Travel Journal

Toliara

(Wednesday 23 February 2011) by Mike and Julie's sort of round the world trip
Day 188-9 2/9-10/11
We took a prop plane which made a stop in Morondava before continuing on to Toliara. There were a lot of Chinese tourists who boarded the plane at Morondava and stayed on the plane to head back to Tana (Antananarivo). I remembered afterwards that Morondava has the famous avenue of Baobab trees that are often photographed and perhaps spending a day in Morondava wouldn’t be a terrible idea even though we are limited time budget.
Anyways, we arrived at the airport in Toliara at about noon and were greeted by about twenty taxi drivers wanting our business. We picked one and for 15,000A ($7.50) got a ride to our hotel in town. It wasn’t the grandest but a clean, decent place for 21,000A a night. It is very hot in town but we checked out the market area and stopped into the tourist center which was closed and locals indicated it had been closed for quite awhile, I’m not sure if it’s permanently closed or just for now the low season. I had wanted to check with them on how to get to the next town and also how to get to the Arboretum d’ Antsokay which is a private reserve which was recommended to me.
We got a good meal at Etoile de Mer which is an upscale restaurant for the area and I enjoyed a Zebu steak (their local cow which has a hump on its back). Discussing our situation with the waiter, he suggested calling a friend with a taxi who would drive us to the Arboretum and back the next day for 10,000A which didn’t seem right as the Arboretum is farther out than the airport and the guide book has one way trips to the airport at 15,000A. He said the taxi would pick us up at eight and we figured we could negotiate the price then and if it was outrageous, find another way to get there.
We slept well and the next morning there was a taxi outside. The driver didn’t speak any English nor did anyone at the hotel and the driver didn’t know where we wanted to go so we weren’t sure if this was the driver that was suppose to pick us up. We stalled till it was after eight in case another driver showed up and then asked for a price which the driver said was 60,000 which I originally considered reasonable (20 there, 20 back and 20 for waiting/return time). We were off and I realize what bad shape the taxi was in and I hoped we would make it. First stop was for gas which, naturally, I had to pay and the driver unhooked a jug from the front passenger side which was indeed the fuel tank for the car. Fortunately the driver did not smoke. We were driving out of town when we had to stop at a police checkpoint. They looked through my passport and asked for Julie’s which was back at the hotel. After some hemming and hawing and some fake – and genuine – ignorance on our part; the police let us pass and go on our way.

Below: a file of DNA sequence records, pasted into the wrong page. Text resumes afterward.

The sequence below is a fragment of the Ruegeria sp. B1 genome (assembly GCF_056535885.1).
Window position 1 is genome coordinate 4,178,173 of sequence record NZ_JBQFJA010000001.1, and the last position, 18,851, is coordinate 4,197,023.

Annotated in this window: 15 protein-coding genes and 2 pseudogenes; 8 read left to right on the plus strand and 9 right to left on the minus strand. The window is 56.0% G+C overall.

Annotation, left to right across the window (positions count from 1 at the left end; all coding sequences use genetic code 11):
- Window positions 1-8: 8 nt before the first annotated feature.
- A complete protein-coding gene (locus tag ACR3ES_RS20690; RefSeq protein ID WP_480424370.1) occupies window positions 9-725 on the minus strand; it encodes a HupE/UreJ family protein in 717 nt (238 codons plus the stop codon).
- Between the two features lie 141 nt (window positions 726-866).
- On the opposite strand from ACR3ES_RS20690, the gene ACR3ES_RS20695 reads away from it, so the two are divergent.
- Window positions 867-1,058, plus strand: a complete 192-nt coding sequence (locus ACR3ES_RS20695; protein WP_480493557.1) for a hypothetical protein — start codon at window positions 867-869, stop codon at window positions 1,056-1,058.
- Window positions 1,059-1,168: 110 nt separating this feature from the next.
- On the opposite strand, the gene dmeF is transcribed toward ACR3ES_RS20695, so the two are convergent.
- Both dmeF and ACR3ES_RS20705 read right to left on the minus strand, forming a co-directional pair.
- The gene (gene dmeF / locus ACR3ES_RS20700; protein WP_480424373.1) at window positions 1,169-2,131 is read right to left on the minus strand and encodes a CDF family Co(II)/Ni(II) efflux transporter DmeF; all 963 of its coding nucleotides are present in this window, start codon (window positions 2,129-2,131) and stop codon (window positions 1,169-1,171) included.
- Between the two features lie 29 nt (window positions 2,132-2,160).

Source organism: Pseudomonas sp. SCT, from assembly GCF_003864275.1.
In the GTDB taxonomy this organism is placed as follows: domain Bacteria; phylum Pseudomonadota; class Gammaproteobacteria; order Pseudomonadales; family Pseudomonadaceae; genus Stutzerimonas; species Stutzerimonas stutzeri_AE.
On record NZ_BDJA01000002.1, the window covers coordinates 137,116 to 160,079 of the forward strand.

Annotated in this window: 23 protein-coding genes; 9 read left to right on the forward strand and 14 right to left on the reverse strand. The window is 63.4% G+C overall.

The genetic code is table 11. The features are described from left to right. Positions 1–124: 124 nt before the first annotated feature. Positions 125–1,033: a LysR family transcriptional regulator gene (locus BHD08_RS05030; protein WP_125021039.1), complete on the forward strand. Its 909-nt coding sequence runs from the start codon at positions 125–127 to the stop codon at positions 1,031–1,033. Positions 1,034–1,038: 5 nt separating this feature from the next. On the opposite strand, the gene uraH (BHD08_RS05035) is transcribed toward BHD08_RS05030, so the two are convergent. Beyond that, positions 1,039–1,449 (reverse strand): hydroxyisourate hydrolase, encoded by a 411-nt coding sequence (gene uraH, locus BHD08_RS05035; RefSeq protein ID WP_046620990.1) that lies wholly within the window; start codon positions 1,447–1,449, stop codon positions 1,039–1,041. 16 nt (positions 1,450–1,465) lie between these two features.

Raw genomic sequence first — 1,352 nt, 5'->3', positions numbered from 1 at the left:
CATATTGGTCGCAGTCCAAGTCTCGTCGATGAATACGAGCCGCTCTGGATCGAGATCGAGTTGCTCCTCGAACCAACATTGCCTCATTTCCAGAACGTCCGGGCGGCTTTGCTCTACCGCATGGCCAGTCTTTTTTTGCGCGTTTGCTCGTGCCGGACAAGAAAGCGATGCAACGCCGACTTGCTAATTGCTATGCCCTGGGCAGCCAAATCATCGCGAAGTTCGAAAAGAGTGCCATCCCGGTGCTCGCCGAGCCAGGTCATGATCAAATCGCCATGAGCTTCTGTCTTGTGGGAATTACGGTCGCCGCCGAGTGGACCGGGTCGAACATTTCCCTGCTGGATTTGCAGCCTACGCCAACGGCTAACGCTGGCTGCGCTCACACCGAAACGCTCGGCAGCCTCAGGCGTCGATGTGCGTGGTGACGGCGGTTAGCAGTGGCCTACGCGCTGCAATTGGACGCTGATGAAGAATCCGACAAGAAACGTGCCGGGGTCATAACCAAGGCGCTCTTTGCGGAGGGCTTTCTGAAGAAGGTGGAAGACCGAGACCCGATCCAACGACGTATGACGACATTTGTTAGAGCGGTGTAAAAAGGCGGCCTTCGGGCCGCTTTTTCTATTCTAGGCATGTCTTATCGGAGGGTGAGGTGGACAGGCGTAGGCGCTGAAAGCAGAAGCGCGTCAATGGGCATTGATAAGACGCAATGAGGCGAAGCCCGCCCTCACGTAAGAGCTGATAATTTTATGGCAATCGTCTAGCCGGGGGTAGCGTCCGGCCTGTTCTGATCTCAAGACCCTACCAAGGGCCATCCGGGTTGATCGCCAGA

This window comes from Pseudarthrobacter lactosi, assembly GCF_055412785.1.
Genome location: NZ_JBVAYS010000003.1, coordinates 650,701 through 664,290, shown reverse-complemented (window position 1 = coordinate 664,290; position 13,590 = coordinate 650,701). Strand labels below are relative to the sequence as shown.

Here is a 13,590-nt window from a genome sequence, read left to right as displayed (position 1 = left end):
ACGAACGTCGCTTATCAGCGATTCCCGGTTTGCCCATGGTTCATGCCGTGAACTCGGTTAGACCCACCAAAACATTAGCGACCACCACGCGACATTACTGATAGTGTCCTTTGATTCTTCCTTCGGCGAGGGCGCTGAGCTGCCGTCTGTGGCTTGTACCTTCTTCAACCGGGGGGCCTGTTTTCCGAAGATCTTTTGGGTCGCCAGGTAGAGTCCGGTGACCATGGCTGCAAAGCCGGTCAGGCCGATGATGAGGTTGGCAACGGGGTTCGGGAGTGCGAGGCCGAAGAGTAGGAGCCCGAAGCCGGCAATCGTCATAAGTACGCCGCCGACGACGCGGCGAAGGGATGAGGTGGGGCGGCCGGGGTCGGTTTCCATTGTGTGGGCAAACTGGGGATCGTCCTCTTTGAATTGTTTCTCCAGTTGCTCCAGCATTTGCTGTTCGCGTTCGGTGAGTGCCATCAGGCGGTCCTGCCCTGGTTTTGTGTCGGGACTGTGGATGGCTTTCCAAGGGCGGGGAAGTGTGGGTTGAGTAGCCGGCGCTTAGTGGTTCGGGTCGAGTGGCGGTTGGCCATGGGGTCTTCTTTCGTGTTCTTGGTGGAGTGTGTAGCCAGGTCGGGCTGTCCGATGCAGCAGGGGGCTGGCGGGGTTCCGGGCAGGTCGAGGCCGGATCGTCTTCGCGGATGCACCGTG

I did not know what to expect at the Arboretum so I told the driver to come back at three to pick us up which would give us six hours to go through the park. Upon arriving, I found out we were only allowed in on guided tours and it would take one hour. This was relayed to our driver who followed us for about twenty minutes before becoming bored and wandering off. The park is nice and the guide spoke very good English and we were introduced to many arid-country plants species endemic to Madagascar. Can you spot the spider on the tree trunk? We were hoping to see some of the larger baobab trees but the oldest at the park was only about twenty years which was really quite small. The guide gave us information on another park about 27 Kilometers on the other side of Toliara and told us we could get a taxi for about 60,000 ARs there and then pay him to wait and pay 60K back. Just outside the park was a small lake where the locals were making bricks from the vast mud or clay deposits.